Thursday, 15 December 2011


Plays: 4Px1.

Antiquity, published by Splotter Spellen (publisher of Indonesia, the game in my current blog header), was first released in 2004, reprinted in 2006, then went out-of-print, and in 2011 it was reprinted again. Prior to this 2011 reprint, prices for a copy were ridiculously high. I thought although I would probably like the game, I wouldn't be paying this kind of price for a boardgame. When I learned of the 2011 reprint, I decided to try-before-buy. It is still expensive, recommended retail price being EUR80 (around USD105 / MYR335), but if I like it enough, I will pull the trigger. Jeff has a copy, so I read the rules, and found a Friday to visit OTK to try the game.

The Game

The theme of Antiquity is developing cities in medieval Italy, but I find the actual mechanisms very relevant to the modern world. The game board is made of hexes representing different types of terrain. Each player starts with one city on the map, and has a 7x7 grid off the board which represents the space available in that city to construct buildings. You can construct buildings in your city (and later, cities) as well as in the countryside, i.e. the main game board. You start with building houses, each of which give you a worker. Most buildings need a worker to operate. You build countryside buildings to gain resources, e.g. woodcutters' huts, fisheries, farms. You build city buildings for various functions, e.g. stores to keep your resources, cart shops to allow you to build countryside buildings, harbours to allow you to access water spaces. So far, everything sounds fine. It sounds like a pleasant city-building or civilisation-building game. But Antiquity is not "pleasant" at all.

First, you get famine. Every round there is a general famine level which keeps going up. Some incidents cause it to increase more quickly, some cause it to drop slightly. If you do not have enough food in store, or buildings which help reduce famine effects, you get starvation, and you are "awarded" graves which you must put in your city, occupying precious space. Sometimes you are even forced to put graves on your buildings, rendering them unusable. Like Age of Steam, you start the game on a slippery slope. You need to plan to get yourself out of that hole and not get caught in the downward spiral. Second, you have pollution. When you farm, or fish, or mine, the plot of land you use is exhausted and becomes polluted. As you exploit the lands around your cities, you gradually deplete usable land. You need to expand your zone of control (normally two steps out from your cities and inns) to gain more land, and this is the main competition in the game - racing to use land before your opponents do so. Every city you own produces pollution every round (think of it as rubbish), and you need to dump this pollution somewhere in your zone of control. So pollution will grow and grow, and this is the other quicksand pit that you need to climb out of before you drown.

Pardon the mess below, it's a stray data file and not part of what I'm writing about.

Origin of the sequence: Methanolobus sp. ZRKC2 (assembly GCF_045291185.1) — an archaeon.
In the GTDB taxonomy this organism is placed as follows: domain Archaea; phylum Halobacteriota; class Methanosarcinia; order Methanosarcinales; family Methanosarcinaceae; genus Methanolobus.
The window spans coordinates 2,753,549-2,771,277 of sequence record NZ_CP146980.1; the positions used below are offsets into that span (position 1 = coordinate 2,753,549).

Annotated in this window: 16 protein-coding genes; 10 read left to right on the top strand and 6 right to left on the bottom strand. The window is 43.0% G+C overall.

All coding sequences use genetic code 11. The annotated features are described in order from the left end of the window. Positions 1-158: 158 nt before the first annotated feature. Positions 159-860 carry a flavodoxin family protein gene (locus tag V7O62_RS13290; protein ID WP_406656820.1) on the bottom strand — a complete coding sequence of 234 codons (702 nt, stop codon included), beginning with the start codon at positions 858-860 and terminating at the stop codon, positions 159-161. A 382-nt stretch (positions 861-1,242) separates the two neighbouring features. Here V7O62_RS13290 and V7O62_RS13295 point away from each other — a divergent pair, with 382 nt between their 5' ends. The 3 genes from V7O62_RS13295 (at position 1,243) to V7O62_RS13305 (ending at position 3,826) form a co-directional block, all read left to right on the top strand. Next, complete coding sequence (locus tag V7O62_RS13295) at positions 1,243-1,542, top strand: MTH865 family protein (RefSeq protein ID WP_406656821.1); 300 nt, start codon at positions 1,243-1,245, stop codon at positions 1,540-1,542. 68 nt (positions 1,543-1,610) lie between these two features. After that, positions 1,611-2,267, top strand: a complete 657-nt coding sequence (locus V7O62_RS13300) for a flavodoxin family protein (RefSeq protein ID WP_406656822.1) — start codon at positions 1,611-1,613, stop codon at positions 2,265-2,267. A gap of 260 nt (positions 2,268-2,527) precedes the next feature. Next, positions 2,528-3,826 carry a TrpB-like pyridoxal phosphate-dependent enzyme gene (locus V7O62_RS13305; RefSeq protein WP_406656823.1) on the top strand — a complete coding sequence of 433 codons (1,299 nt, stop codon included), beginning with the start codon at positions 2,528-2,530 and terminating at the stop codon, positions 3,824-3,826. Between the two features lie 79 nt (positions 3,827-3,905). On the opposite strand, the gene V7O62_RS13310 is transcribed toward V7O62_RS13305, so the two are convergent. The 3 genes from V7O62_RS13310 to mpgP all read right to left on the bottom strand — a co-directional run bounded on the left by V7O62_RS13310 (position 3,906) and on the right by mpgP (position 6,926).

On the main game board, that big piece at the back is my city. I have a woodcutter's hut on the right. When building it, you first place grassland tiles on the forest spaces, then wood resources on them. Finally you place a worker on the (imaginary) hut itself, which is the centre of the woodcutting area. Every round, you harvest one wood resource, leaving behind grassland. Once all the wood resources are collected, your worker returns to the city and can be used for other jobs. The fishery in the foreground works in a similar way. When building it, you first place pollution markers on the water spaces, and then fish resouces on top of them. This means once you harvest the fish, you leave behind a polluted water space.

To win, you need to be first to achieve one of the five victory conditions. In addition to struggling against the game system, you also need to race against your opponents. During the game, when you build a cathedral, you must pick a patron saint, who gives you some special abilities, and also determines your victory condition. Victory conditions include building all 20 houses, constructing all available buildings in the game, having 3 each of all food and luxury resource types, and spreading your zone of control to completely cover the zone of control of another player. If two or more players achieve their victory conditions at the same time, tiebreaker is unpolluted space in your zone of control.

The Play